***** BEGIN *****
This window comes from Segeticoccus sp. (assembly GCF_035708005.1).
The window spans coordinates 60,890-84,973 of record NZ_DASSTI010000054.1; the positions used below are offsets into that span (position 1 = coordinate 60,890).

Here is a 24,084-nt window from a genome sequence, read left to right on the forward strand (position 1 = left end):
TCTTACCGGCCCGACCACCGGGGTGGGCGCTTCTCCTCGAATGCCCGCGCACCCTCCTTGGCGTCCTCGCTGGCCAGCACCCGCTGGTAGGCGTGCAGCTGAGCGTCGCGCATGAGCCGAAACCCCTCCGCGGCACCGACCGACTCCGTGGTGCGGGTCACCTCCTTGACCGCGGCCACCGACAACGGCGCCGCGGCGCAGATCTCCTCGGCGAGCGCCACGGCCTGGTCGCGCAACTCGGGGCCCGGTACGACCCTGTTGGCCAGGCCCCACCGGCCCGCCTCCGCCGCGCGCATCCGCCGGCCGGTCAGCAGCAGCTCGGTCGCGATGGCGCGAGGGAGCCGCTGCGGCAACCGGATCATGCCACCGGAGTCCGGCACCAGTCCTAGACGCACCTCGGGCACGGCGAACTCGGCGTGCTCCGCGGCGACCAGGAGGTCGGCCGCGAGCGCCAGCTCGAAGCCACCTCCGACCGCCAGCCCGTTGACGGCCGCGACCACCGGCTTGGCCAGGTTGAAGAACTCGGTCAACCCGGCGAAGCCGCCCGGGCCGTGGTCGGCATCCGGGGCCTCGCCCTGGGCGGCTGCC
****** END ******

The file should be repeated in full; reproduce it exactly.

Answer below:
This window comes from Segeticoccus sp. (assembly GCF_035708005.1).
The window spans coordinates 60,890-84,973 of record NZ_DASSTI010000054.1; the positions used below are offsets into that span (position 1 = coordinate 60,890).

Here is a 24,084-nt window from a genome sequence, read left to right on the forward strand (position 1 = left end):
TCTTACCGGCCCGACCACCGGGGTGGGCGCTTCTCCTCGAATGCCCGCGCACCCTCCTTGGCGTCCTCGCTGGCCAGCACCCGCTGGTAGGCGTGCAGCTGAGCGTCGCGCATGAGCCGAAACCCCTCCGCGGCACCGACCGACTCCGTGGTGCGGGTCACCTCCTTGACCGCGGCCACCGACAACGGCGCCGCGGCGCAGATCTCCTCGGCGAGCGCCACGGCCTGGTCGCGCAACTCGGGGCCCGGTACGACCCTGTTGGCCAGGCCCCACCGGCCCGCCTCCGCCGCGCGCATCCGCCGGCCGGTCAGCAGCAGCTCGGTCGCGATGGCGCGAGGGAGCCGCTGCGGCAACCGGATCATGCCACCGGAGTCCGGCACCAGTCCTAGACGCACCTCGGGCACGGCGAACTCGGCGTGCTCCGCGGCGACCAGGAGGTCGGCCGCGAGCGCCAGCTCGAAGCCACCTCCGACCGCCAGCCCGTTGACGGCCGCGACCACCGGCTTGGCCAGGTTGAAGAACTCGGTCAACCCGGCGAAGCCGCCCGGGCCGTGGTCGGCATCCGGGGCCTCGCCCTGGGCGGCTGCC